Straight into Al Capone’s vault.
Questioning a president’s sanity is by no means in league with giving license to murder him. If this were the case, then James Clapper, a veteran spy and patriot who has served in several US administrations, would be guilty of high treason for asserting on “CNN Tonight” with Don Lemon in the early hours of Wednesday morning, after Trump’s fugal speech in Phoenix, “I really question his ability to — his fitness to be in this office … [T]his behavior and this divisiveness and the complete intellectual, moral and ethical void that the President of the United States exhibits … how much longer does the country have to, to borrow a phrase, endure this nightmare?”
Clapper then added that having such a person in charge of America’s atomic arsenal caused him some concern. Put into appropriate context, the former director of national intelligence was comparing the President of the United States to an irrational dictator of a nuclear rogue state, about whom a former director of national intelligence might nervously be briefing the president of the United States under normal circumstances.
On the same late-night program CNN Contributor Mike Shields tried his very best to bring our troubled national discourse back to a level of civility it has absolutely no right to enjoy.
Objecting to Lemon’s characterization of Trump as an “unhinged” liar, Shields argued, somewhat cleverly, that such chatter was only a gift to Trump and his backers. “He’s not fit for office takes us, veers us, into a place where it allows people that want to criticize media, when you want to push back on them and say the President shouldn’t criticize us and that’s crazy for him to do that, when we turn and say he’s actually insane, you’re doing the work of the President and the people that want to criticize the media.”
Somehow I think the media will be doing the work of the President and the people who want to criticize the media no matter what. He will also selectively praise it when it suits him. See, for instance, Sean Hannity’s cultivation of the conspiracy theory about the death of DNC employee Seth Rich, the seed of which was planted by Julian Assange, a man who often sounds as if he is ready at any moment to declare himself a poached egg.
This noxious myth, possibly even encouraged by the White House, has outlasted the Rich family’s imploring Hannity to cease and desist. The Fox presenter’s punishment for spreading fake news? Trump’s approbation in Phoenix as a “great guy,” an “honest guy.”
Not that pro-Trump conservatives are arguing the media has got to fall in behind a disturbed and unpopular leader. The President’s miserable handling of the Charlottesville atrocity was, according to Shields, a “legitimate conversation.”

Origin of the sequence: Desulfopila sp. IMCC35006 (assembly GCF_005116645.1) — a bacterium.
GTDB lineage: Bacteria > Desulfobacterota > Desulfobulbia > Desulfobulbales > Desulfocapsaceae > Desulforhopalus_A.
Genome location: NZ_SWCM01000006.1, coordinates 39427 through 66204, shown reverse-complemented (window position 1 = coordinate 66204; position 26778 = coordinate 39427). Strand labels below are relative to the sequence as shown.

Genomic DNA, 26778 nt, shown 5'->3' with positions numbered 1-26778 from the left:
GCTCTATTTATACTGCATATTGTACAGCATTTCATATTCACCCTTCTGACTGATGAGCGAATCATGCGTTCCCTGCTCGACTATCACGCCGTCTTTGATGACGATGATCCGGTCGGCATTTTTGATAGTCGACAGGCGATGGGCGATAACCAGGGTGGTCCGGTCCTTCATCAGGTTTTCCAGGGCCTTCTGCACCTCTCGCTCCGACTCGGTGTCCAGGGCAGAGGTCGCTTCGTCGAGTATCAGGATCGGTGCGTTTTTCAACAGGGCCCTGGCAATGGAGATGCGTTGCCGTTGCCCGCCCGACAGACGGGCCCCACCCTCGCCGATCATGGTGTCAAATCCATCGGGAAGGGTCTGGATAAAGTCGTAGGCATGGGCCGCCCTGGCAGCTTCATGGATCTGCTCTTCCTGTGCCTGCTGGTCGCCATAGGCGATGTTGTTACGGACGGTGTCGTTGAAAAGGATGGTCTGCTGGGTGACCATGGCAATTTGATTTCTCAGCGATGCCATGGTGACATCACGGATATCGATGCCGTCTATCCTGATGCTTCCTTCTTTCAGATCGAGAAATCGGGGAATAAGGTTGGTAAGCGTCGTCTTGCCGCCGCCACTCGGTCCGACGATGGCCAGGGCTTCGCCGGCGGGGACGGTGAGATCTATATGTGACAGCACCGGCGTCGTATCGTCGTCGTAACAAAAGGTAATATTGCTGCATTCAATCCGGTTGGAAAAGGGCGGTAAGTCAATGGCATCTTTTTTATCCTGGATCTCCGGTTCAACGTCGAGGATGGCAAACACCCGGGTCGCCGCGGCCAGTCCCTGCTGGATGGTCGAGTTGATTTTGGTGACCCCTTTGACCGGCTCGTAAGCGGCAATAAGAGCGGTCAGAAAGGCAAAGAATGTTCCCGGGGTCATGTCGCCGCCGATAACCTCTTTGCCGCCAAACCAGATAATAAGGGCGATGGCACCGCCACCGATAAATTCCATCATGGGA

‘Culture of Complaint’
Twenty-five years ago, a remarkable book was published entitled “Culture of Complaint: A Passionate Look into the Ailing Heart of America,” by the celebrated art critic Robert Hughes. Hughes was, in no order of priority, a recovering Catholic, recovering Marxist, and recovering Australian and he had an abiding and by no means condescending fascination with this country.
His thesis was that the extremes of the left and the right had come to rely upon each other for their reasons for being and in so doing had come to resemble each other not only in style but sometimes also in substance. (Feminists seeking to ban pornography were thus welcomed as strange bedfellows, as it were, on the evangelical circuit.)
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The dressed-up and easily lampooned terminology of the hard left had, under certain conditions, been taken up by the free-market and militarist right. Hence, as against “vertically challenged” or “differently abled” people, conservatives had what Hughes called “Patriotic Correctness,” which masked unpleasant realities as corporate management-speak. “Equity retreat” was how to sugar-coat the 1987 stock market implosion; “corporate rightsiding” was a pretty phrase for the mass sacking of employees.
Re-reading Hughes today is like reading a postcard from the present. “Radical academic and cultural conservatives are now locked in a full-blown, mutually sustaining folie a deux,” he wrote about the age of Reagan, “and the only person each dislikes more than the other is the one who tells both to lighten up.”